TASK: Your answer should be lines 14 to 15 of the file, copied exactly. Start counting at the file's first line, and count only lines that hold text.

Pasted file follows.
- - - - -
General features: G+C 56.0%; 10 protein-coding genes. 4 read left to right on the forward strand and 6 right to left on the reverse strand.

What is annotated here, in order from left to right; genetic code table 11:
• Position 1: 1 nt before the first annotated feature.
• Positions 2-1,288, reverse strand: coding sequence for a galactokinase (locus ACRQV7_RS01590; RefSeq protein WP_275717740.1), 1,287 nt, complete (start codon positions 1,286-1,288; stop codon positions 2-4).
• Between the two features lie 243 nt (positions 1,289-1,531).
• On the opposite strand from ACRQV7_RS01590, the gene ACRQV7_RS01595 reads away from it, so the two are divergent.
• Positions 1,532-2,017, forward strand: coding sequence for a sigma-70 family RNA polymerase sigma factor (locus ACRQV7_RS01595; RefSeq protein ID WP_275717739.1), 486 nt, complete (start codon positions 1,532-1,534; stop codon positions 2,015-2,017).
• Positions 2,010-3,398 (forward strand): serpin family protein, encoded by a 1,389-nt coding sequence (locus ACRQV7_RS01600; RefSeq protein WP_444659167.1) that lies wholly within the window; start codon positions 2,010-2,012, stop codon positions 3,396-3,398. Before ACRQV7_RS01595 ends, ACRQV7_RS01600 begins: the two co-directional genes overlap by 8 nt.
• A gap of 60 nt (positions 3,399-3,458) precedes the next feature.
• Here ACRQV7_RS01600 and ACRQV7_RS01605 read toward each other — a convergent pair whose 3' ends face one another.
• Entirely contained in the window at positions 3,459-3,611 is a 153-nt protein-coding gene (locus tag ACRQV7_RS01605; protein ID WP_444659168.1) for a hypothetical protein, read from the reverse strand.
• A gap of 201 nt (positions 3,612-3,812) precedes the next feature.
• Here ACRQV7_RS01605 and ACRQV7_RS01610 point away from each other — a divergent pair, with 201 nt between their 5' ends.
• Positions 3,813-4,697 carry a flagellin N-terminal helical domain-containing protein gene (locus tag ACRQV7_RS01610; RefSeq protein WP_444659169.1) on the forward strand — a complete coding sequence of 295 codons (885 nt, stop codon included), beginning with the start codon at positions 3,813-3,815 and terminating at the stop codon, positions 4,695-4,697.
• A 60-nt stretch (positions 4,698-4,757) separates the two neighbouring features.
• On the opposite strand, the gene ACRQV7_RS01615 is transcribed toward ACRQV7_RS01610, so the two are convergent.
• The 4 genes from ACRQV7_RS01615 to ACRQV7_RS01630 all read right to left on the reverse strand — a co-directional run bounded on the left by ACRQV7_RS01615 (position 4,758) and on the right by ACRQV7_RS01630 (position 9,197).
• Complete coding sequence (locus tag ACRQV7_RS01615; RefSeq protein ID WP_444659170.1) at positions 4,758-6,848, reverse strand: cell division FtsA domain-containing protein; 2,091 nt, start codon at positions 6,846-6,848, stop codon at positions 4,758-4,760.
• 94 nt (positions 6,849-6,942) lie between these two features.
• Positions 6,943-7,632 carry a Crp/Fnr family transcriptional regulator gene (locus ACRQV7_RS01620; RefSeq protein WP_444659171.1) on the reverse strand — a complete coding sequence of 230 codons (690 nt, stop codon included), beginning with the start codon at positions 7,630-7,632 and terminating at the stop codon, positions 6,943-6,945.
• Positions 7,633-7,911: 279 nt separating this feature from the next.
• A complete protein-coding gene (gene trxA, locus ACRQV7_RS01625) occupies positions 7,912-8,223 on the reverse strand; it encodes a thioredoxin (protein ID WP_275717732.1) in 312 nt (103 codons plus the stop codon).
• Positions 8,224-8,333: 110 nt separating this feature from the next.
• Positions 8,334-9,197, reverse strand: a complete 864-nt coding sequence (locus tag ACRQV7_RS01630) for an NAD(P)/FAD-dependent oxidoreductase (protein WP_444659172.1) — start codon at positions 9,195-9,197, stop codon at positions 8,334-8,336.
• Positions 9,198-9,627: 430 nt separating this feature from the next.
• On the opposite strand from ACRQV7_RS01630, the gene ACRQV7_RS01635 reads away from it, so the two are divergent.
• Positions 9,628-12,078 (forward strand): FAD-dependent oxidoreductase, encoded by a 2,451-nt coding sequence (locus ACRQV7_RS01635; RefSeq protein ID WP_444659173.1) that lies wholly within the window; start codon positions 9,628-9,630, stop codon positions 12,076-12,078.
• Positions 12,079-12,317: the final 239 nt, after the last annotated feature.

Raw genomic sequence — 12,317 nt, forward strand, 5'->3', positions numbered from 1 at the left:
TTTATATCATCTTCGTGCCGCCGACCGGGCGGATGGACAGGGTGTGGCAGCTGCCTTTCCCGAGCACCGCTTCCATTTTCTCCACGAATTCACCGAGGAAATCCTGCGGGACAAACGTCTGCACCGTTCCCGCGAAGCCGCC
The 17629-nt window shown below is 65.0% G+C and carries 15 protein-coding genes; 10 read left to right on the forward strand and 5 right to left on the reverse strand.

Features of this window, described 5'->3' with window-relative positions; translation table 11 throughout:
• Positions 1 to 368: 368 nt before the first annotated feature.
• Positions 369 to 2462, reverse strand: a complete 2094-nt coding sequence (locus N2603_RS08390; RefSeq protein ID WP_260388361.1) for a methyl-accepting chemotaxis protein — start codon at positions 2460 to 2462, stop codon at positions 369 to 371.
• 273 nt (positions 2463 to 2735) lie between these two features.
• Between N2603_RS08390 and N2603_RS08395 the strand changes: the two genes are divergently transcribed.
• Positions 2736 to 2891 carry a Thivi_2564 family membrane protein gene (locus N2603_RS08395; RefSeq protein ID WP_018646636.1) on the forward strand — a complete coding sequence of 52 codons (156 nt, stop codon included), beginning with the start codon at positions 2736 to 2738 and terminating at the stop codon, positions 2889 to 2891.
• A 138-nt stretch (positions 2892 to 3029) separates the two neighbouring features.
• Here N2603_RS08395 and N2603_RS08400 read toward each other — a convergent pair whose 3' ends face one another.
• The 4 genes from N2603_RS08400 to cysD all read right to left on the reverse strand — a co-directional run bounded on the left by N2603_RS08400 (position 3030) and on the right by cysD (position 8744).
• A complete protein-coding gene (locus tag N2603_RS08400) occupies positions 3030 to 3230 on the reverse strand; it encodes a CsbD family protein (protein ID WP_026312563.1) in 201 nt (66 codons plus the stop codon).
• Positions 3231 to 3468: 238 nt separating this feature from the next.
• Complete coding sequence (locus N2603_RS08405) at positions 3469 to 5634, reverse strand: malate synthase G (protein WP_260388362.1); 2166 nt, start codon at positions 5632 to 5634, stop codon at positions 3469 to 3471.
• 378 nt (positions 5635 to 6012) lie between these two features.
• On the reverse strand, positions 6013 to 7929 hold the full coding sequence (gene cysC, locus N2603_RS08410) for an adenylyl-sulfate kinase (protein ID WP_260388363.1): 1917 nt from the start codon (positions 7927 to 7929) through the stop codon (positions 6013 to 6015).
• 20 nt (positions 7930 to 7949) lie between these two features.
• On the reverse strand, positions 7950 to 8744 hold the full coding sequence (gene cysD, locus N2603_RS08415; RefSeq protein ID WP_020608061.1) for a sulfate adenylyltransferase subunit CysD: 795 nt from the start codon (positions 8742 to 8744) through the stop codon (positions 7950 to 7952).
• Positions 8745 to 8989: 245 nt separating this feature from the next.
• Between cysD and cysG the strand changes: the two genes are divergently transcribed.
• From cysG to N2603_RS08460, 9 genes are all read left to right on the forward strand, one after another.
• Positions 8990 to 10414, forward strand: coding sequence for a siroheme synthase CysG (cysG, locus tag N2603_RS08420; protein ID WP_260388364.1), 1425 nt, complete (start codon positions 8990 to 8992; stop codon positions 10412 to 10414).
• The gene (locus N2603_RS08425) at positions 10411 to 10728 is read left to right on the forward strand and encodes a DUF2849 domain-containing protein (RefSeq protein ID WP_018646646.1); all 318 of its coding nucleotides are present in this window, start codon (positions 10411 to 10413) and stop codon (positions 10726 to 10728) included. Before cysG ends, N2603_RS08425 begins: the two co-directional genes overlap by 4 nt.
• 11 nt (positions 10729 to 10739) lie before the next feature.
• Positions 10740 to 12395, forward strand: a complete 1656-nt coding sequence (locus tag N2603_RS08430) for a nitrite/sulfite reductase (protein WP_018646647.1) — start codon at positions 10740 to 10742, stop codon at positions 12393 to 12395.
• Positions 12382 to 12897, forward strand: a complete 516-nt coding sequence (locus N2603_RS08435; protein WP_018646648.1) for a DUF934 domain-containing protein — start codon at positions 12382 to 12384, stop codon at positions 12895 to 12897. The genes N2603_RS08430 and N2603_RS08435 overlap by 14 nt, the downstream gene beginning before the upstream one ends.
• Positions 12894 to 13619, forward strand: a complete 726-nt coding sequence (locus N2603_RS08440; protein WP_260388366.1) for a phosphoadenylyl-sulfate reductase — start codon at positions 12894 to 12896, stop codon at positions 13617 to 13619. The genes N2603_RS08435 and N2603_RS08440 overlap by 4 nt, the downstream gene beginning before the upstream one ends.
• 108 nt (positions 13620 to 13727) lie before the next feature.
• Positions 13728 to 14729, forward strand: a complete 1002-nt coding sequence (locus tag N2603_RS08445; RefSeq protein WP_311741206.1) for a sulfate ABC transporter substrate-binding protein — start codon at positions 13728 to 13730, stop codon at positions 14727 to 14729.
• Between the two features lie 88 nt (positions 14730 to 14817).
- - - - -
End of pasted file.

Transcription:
• Positions 3,813-4,697 carry a flagellin N-terminal helical domain-containing protein gene (locus tag ACRQV7_RS01610; RefSeq protein WP_444659169.1) on the forward strand — a complete coding sequence of 295 codons (885 nt, stop codon included), beginning with the start codon at positions 3,813-3,815 and terminating at the stop codon, positions 4,695-4,697.
• A 60-nt stretch (positions 4,698-4,757) separates the two neighbouring features.